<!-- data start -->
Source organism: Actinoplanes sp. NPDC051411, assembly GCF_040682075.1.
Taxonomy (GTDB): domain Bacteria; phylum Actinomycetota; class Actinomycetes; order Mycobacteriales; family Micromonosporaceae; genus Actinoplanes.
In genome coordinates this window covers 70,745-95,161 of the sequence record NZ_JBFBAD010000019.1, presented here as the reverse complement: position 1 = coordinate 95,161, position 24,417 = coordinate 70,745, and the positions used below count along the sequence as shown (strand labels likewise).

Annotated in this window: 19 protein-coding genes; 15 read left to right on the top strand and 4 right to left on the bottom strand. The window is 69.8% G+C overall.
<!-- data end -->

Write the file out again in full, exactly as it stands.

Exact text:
Source organism: Actinoplanes sp. NPDC051411, assembly GCF_040682075.1.
Taxonomy (GTDB): domain Bacteria; phylum Actinomycetota; class Actinomycetes; order Mycobacteriales; family Micromonosporaceae; genus Actinoplanes.
In genome coordinates this window covers 70,745-95,161 of the sequence record NZ_JBFBAD010000019.1, presented here as the reverse complement: position 1 = coordinate 95,161, position 24,417 = coordinate 70,745, and the positions used below count along the sequence as shown (strand labels likewise).

Annotated in this window: 19 protein-coding genes; 15 read left to right on the top strand and 4 right to left on the bottom strand. The window is 69.8% G+C overall.